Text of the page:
Affordable Access

Publisher Website

Maternal diet, prenatal exposure to dioxins and other persistent organic pollutants and anogenital distance in children

Authors
Journal
The Science of The Total Environment
0048-9697
Publisher
Elsevier
Publication Date
Identifiers
DOI: 10.1016/j.scitotenv.2013.05.005
Keywords
  • Pregnancy
  • Maternal Diet
  • Persistent Organic Pollutants
  • Dr-Calux
  • Anogenital Distance
  • Rhea Study
Disciplines
  • Medicine

Abstract

Abstract We investigated the potential endocrine disruptive effect of prenatal exposure to persistent organic pollutants (POPs) through maternal diet, by measuring anogenital distance in newborns and young children. We included 231 mothers and their newborns measured at birth from the Rhea study in Crete, Greece and the Hmar study in Barcelona, Spain and 476 mothers and their children measured between 1 and 2years from the Rhea study. We used food frequency questionnaires to assess maternal diet and estimated plasma dioxin-like activity by the Dioxin-Responsive Chemically Activated LUciferase eXpression (DR-CALUX®) and other POPs in maternal samples. We defined a “high-fat diet” score, as a prenatal exposure estimate, that incorporated intakes of red meat, processed meat, fatty fish, seafood, eggs and high-fat dairy products during pregnancy. Increasing maternal “high-fat diet” score was related to increasing dioxin-like activity and serum concentrations of lipophilic persistent organic pollutants in maternal blood. An inverse dose–response association was found between “high-fat diet” score and anoscrotal distance in newborn males. The highest tertile of the maternal score was associated with −4.2mm (95% CI −6.6 to −1.8) reduction in anoscrotal distance of newborn males, compared to the lowest tertile. A weak positive association was found between the “high-fat diet” score and anofourchetal distance in newborn females. In young children we found no association between maternal “high-fat diet” score and anogenital distances. In conclusion, maternal high-fat diet may be linked to high prenatal exposure to persistent organic pollutants and endocrine disruptive effects, resulting to phenotypic alterations of the reproductive system.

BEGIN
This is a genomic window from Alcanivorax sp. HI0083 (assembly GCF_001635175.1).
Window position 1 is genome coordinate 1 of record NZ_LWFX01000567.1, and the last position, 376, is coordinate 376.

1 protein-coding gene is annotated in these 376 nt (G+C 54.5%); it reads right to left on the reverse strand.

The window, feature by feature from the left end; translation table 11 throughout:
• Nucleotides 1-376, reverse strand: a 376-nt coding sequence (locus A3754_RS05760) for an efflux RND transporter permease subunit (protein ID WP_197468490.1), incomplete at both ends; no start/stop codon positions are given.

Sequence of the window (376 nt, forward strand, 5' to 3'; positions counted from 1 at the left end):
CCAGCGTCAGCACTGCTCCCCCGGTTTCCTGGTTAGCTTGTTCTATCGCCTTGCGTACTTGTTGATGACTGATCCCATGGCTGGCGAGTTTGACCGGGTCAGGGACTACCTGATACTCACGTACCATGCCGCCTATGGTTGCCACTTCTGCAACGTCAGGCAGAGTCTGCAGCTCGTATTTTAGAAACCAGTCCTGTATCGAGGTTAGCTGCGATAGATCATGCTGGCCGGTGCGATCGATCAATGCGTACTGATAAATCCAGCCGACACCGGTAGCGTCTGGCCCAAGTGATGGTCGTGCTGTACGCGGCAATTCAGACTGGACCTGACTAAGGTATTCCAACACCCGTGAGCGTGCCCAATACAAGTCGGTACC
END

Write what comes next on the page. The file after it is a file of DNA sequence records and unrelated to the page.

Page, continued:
There are no comments yet on this publication. Be the first to share your thoughts.